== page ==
Singapore allocates 20% of its annual budgetary spending to education. It takes its education, its teachers, and, especially, its children very seriously. It doesn’t play around when it comes to teaching and learning.

In fact, education is its major investment and that investment has paid off handsomely in terms of economic and social development and stability.

The principal objective of the education system in Singapore is to ensure that  every person has a good sense of self awareness, a sound moral compass, and the requisite skills, initiative and strength of character to face the challenges of life.

Such a person is expected to be responsible to family, community and nation; to appreciate the beauty of the world around him or her; to possess a healthy mind and body and a zest for life; to be of sound judgment; to be an active and committed team player, and an informed, concerned, civic-minded citizen, firmly rooted and a proud and honourable Singaporean.

And the education system, the subject choices and loads, the teaching methods, the training, skills and attitudes of teachers, and the physical environments, etc.,  are all crafted and mandated to produce that type of citizen.

Getting a child to and through school is, for the Government and people of Singapore, a process of holistic, human development and nation building, not a mere exercise designed to pass ‘x’ amount of subjects.

And their vision, strategy and techniques are equally visible at their Kindergarten, their primary, and their secondary school levels.

Kindergarten provides the environment for the children to learn to interact with each other, individually and collectively, and to prepare them for primary school. At Kindergarten, they learn two languages, numbers, personal and social skills, games, music, and outdoor play.

Upon completion of primary school, Singaporean children are expected to be able to differentiate right from wrong; to have a sense of their own strengths and areas of growth; to be able to cooperate, and to share with and care for others; to have a lively curiosity about things; to be able to think for themselves and express themselves confidently; to take pride in their work and in work generally; to have healthy habits, and an awareness of the arts; and to know and love their country.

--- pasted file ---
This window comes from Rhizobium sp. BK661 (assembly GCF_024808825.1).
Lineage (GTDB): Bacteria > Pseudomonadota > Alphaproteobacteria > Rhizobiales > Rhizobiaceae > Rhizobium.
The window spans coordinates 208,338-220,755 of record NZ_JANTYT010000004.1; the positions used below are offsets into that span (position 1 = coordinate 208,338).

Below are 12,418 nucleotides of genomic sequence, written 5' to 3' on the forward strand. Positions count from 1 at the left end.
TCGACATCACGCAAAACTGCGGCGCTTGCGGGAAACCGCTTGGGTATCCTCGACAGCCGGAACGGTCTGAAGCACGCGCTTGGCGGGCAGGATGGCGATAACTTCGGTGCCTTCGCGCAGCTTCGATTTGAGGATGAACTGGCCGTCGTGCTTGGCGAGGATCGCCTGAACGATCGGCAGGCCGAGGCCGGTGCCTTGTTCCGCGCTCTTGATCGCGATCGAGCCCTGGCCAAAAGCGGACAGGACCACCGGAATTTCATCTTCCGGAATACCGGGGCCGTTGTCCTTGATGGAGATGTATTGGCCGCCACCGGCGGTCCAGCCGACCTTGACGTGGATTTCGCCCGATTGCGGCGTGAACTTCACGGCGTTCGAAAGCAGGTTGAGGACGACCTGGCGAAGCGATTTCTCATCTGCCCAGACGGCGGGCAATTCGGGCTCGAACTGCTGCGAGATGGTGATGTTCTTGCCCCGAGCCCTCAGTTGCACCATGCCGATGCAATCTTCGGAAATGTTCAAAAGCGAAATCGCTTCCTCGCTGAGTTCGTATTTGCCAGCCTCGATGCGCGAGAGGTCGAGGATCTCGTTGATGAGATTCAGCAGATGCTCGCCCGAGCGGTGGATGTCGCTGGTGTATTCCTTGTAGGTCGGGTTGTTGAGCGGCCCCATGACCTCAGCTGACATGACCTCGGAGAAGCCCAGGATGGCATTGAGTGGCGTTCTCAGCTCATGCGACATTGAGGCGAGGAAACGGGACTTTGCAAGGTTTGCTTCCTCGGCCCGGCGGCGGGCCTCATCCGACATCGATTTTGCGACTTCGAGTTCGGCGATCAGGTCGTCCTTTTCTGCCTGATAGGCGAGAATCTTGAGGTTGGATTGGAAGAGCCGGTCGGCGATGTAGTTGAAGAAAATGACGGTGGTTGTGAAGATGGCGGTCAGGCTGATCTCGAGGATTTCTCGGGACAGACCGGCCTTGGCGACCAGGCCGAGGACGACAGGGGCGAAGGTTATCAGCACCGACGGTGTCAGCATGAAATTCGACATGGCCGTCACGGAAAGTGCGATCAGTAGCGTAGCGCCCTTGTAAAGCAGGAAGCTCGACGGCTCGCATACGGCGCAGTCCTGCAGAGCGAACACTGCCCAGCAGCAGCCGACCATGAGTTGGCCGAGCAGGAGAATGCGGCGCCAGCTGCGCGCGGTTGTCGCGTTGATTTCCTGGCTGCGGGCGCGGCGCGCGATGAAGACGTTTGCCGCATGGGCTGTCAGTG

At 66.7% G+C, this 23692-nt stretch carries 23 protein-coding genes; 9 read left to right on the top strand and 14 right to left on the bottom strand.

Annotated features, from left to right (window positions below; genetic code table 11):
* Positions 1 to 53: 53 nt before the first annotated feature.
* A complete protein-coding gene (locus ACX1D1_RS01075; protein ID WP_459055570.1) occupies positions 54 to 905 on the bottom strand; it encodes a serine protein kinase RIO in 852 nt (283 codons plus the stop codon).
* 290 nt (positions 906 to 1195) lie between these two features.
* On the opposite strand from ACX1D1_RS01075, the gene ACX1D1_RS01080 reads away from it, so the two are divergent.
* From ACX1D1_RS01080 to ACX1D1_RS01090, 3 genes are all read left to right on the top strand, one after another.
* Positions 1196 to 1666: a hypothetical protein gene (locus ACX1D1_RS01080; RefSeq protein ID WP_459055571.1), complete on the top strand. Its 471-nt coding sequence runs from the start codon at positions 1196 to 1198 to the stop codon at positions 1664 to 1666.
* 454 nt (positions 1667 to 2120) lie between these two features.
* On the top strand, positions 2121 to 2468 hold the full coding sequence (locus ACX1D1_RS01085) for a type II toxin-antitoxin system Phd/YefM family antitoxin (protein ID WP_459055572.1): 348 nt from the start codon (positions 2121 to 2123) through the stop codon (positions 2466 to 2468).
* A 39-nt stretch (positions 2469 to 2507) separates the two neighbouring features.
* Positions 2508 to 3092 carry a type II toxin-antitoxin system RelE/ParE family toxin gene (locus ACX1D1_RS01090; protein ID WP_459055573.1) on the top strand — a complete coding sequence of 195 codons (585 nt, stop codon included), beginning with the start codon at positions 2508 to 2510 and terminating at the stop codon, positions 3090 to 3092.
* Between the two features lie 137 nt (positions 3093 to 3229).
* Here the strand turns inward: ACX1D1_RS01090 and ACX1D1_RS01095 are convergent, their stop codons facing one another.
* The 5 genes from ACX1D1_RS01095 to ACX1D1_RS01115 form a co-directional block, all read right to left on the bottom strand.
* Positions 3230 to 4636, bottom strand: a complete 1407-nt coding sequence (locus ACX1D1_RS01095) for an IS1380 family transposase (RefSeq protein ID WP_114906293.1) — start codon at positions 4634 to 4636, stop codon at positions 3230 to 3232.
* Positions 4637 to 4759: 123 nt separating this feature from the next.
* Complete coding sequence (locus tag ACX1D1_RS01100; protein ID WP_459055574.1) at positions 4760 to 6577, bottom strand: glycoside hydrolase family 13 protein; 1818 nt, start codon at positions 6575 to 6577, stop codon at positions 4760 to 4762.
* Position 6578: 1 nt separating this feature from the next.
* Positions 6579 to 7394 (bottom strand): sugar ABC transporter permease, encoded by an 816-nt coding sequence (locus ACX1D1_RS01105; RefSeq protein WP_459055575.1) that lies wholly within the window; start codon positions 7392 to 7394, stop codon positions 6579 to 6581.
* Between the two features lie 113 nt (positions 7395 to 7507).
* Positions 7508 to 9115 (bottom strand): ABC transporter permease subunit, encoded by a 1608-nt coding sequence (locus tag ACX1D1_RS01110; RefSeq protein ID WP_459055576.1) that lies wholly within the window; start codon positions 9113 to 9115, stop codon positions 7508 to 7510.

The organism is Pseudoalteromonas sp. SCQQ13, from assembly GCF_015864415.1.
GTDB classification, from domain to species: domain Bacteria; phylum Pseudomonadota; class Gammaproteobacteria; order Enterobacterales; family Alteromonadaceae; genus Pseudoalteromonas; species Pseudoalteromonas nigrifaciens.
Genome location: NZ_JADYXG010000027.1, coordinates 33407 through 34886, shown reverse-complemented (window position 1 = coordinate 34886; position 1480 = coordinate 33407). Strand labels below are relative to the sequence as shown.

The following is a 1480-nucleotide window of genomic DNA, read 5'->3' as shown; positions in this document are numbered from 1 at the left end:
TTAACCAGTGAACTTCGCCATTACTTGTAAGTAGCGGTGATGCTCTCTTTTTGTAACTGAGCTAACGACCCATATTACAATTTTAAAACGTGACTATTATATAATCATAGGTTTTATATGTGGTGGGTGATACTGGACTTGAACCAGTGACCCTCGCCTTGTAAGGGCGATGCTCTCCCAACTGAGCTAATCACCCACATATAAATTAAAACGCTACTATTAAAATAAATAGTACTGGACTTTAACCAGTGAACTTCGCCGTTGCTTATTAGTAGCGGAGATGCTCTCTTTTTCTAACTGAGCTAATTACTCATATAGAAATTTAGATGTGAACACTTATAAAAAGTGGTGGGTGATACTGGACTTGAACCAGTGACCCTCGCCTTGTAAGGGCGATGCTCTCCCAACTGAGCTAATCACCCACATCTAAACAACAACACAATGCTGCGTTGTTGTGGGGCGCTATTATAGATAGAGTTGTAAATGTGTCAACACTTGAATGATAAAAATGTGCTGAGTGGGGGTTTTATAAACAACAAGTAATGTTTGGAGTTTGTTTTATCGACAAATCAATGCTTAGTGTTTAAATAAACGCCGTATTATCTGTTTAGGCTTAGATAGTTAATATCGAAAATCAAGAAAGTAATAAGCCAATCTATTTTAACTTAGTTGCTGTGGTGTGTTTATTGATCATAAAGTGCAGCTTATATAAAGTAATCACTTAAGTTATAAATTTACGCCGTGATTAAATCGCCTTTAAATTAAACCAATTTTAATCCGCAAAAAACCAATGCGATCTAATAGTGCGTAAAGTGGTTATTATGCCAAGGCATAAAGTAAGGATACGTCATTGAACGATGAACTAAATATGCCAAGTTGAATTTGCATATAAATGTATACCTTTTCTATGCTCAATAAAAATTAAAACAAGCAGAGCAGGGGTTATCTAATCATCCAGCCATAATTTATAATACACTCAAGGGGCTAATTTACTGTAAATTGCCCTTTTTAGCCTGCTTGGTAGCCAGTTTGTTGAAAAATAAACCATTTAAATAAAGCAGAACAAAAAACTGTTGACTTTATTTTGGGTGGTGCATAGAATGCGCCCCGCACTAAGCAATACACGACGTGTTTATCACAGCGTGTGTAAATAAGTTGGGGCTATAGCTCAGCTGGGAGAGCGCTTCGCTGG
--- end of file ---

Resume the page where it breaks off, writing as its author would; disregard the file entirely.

By time they’re done with secondary school, they’re expected to have moral integrity; to believe in their own abilities and to be able to adapt to change; to be able to work in teams and show respect, tolerance and empathy for others; to be creative and have an enquiring mind; to be able to appreciate diverse and differing views and communicate effectively; to take responsibility for their own learning and their own actions; to enjoy physical activities and appreciate the arts; and to believe in their country and to understand what matters to their country.

And the philosophical framework for Singapore’s education system continues through college/university and to adulthood generally, as people are expected to have moral courage and stand up for what is right; to be resilient in the face of adversity; to be socially responsible and to collaborate and cooperate across cultures; to be innovative and enterprising; to be able to think critically and communicate persuasively; to be purposeful in the pursuit of excellence; to pursue a healthy lifestyle and have an appreciation for aesthetics; and to be proud to be Singaporeans, and understand their country in relation to the world.

It is within this philosophical framework that the mathematics, the sciences, the arts, the humanities, and the technologies are taught and learned. No wonder they’re Number One in the world in mathematics and science at both primary and secondary levels.

A successful education system, a successful country. No magic. Just a clear vision, and sensible policies and practices.

So here’s what I think we in St.Kitts & Nevis ought to do: Let’s look to the East….and learn.